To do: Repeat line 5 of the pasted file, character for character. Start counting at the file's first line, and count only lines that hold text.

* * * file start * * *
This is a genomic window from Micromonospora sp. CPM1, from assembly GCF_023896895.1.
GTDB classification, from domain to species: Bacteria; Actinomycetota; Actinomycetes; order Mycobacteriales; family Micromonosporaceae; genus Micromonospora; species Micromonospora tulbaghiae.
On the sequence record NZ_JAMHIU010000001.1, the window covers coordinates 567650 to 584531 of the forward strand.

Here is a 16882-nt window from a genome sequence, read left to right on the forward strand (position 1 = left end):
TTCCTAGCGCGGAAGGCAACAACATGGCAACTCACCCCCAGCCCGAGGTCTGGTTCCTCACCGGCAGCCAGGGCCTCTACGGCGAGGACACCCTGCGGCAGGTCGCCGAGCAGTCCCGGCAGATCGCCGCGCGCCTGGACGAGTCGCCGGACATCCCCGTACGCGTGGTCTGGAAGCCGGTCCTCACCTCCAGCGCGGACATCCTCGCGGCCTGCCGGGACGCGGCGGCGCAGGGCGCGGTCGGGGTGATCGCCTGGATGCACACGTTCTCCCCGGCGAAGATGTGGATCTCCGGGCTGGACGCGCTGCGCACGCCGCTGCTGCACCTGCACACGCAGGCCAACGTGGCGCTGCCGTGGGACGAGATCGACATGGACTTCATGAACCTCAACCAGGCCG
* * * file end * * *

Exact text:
TTCCTAGCGCGGAAGGCAACAACATGGCAACTCACCCCCAGCCCGAGGTCTGGTTCCTCACCGGCAGCCAGGGCCTCTACGGCGAGGACACCCTGCGGCAGGTCGCCGAGCAGTCCCGGCAGATCGCCGCGCGCCTGGACGAGTCGCCGGACATCCCCGTACGCGTGGTCTGGAAGCCGGTCCTCACCTCCAGCGCGGACATCCTCGCGGCCTGCCGGGACGCGGCGGCGCAGGGCGCGGTCGGGGTGATCGCCTGGATGCACACGTTCTCCCCGGCGAAGATGTGGATCTCCGGGCTGGACGCGCTGCGCACGCCGCTGCTGCACCTGCACACGCAGGCCAACGTGGCGCTGCCGTGGGACGAGATCGACATGGACTTCATGAACCTCAACCAGGCCG